In his tale The Da Vinci Code, Dan Brown mounted heavy charges against the biblical narratives, cutting at the core of the Christian faith. His characters, who were scholars from Oxford and Harvard, criticized the early Christians for manufacturing the deity of Christ, changing the Scripture, removing the prevalence of Mary Magdalene, all for their own power and claim in the marketplace of religious ideas. Yet, in Brown’s tall tale, throughout the history of the church, there have been those who remained true to the real story of Christ, protecting the secret which would unravel the biblical narrative and leave the church (particularly the Roman Catholic Church) in ruins. Hence, the church has labored to keep the true story of Christ hidden from the generations and the eyes of the masses. Yet, while the story of his characters is a work of fiction, Brown alleges that the biblical history that he purports is legitimate history. So we are left with a legitimate question: is The Da Vinci Code right about the Bible?
Was the story of Christ borrowed from Pagan mythology? The discovery of this claim was the first indication that the case Brown’s characters had was less than sophisticated, to put it mildly. It is quite inadequate for this view to be purported by an Oxford historian. It is akin to a historian of US history denying that the Americans kept slaves. For one to claim that Christ was borrowed from Pagan mythology is to breathe life back into an idea that was introduced and quickly abandoned by the History of Religions school. Among scholars in the relevant field, it has been utterly abandoned. It is defended only on the blogosphere and in popular level fiction literature.
On page 252 of The Da Vinci Code, Leigh Teabing said, “Don’t get a symbologist started on Christian icons. Nothing in Christianity is original,” and he goes on to compare Christian claims with Mithras, Osiris, and the various Pagan myths spread through history. Anybody who has spoken with a fourteen year old atheist for a moment has heard this presentation. The problem is that the examples are spurious. There is a reason that proponents of this view never cite the original sources. They have not read them. Is The Da Vinci Code right about the Bible? The original sources that tell the stories of these Pagan deities are not at all comparable to the story of Christ. These comparisons are manufactured.
Further, there is just no causal connection between the early disciples of Jesus and these myths. These men were devout Jews, and these Pagan myths were hundreds of years old. They were known throughout Judaism and they were regarded with disdain. It is unthinkable that a Jew, or a group of Jews, would read these stories and come to believe that they had truth value, subsequently applying them to Jesus. The expectation that there would be this sort of dependence is, in a word, ridiculous.
Did The Council of Nicaea Decide That Jesus Was God? This is just to misunderstand history. The doctrine of divinity was not formally established before this point, but nonetheless, the followers of Jesus prior to that believed it. We know this because we have the writings of the early Christians who came after the death of the apostles, and we have the writings of the apostles themselves. In around 100 AD, Barnabas wrote in his letter (not to be mistaken for the Gospel of Barnabas, which is proven to be fraud), that Jesus was the one to whom the Father said in Genesis 1:26, “Let us make man in our own image.” In 150 AD, Justin Martyr made significant claims about the deity of Christ, quoting John 1:1 and Hebrews 1:8 as evidence for the deity of Christ. He writes, “For if you had understood what has been written by the prophets, you would not have denied that He was God, Son of the only, unbegotten, unutterable God.” In 180 AD, Irenaeus referred to Christ as “Our Lord, and God, and Savior, and King, (Against Heresies, Book I, ch. 10, section 1). The references to the deity of Christ in the centuries prior to Nicaea are substantial. I could prattle on for twenty pages, expounding upon their writings.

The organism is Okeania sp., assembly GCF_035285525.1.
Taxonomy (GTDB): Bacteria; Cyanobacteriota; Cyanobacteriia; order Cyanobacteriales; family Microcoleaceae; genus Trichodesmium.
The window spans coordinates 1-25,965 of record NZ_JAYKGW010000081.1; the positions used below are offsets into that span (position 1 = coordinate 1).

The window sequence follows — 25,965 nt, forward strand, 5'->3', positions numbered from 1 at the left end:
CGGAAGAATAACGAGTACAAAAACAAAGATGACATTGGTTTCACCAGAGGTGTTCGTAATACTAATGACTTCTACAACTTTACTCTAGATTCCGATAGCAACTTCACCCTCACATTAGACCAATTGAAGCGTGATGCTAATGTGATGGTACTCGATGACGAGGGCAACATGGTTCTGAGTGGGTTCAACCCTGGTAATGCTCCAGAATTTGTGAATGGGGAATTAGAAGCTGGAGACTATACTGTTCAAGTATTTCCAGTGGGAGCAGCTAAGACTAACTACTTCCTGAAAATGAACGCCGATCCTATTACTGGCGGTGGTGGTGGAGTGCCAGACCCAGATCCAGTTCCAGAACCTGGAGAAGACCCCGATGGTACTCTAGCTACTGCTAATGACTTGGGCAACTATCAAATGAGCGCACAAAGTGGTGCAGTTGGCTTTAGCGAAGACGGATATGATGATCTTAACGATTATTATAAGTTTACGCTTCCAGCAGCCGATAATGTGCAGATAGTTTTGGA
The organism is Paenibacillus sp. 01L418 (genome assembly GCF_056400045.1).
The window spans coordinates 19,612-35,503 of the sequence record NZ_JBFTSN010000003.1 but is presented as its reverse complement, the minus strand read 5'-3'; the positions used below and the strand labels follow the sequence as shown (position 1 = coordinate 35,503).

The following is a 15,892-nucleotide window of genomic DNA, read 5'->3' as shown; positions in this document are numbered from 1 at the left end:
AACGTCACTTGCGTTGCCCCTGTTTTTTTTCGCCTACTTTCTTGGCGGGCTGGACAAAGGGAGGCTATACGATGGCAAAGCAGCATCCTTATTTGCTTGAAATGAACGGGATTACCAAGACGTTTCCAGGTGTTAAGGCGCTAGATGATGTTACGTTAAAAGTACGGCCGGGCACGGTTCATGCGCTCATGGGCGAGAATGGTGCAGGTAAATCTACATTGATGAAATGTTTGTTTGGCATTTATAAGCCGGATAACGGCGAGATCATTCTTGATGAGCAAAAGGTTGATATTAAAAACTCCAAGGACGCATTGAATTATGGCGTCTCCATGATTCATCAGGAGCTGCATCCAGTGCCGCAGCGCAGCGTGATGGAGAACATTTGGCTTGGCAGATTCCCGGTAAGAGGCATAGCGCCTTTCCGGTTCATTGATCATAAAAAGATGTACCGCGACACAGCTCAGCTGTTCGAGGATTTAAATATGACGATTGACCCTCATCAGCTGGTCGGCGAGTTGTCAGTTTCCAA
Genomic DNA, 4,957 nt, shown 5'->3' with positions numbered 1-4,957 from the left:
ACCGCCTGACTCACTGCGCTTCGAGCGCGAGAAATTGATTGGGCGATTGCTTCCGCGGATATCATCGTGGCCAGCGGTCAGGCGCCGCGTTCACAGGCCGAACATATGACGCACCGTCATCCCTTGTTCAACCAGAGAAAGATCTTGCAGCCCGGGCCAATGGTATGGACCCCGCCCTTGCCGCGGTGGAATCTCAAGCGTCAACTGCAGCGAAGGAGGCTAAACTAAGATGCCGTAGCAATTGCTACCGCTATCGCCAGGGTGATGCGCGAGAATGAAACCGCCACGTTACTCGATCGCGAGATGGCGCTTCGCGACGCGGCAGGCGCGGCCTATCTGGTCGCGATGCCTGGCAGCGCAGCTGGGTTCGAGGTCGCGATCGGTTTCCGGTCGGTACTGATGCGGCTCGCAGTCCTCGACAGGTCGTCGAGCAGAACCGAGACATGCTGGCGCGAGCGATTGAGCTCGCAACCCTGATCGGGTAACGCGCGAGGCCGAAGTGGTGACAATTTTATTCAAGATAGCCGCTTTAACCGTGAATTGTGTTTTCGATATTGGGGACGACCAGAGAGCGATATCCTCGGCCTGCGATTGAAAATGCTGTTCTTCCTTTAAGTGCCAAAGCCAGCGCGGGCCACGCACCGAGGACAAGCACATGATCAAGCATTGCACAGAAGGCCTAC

Instead, I would turn my attention to what the apostles said. Most historians regard Philippians 2:5-8 as a pre-Pauline creed that Paul implemented into his letters. (Read my article about this passage here.) He was quoting something that Christians already believed. He writes that Jesus existed in the form of God (Philippians 2:6), and went on to say that at the name of Jesus Christ, every knee will bow and tongue confess that he is Lord (v. 10). This is significant because he was quoting Isaiah 45, a passage that is referring to YHWH. Paul took this passage referring to YHWH and applied it to Jesus. Hence, Paul clearly referred to Jesus as God, and the Christians prior to Jesus knew Jesus as God who existed with the Father. Is The Da Vinci Code right about the Bible? Well it purports that the earliest Christians did not think that Jesus was God. But all of our records indicate that they did think that long before the Council of Nicaea.
Constantine Commissioned A New Bible… Of course, in response to this, the advocate of The Da Vinci Code may reply that the biblical evidence is invalid because, as Leigh Teabing explained, Constantine changed the Bible. Teabing thought that he commissioned learned men to rewrite the letters of Paul. However, that ushers with it the presupposition that there was a controlled set of manuscripts that Constantine could just alter at will. But when people copied a letter of the New Testament, it was not for the state. It was for a household, or a town, or a church. It was not for government use. That is why we have manuscript evidence that will turn up in random places.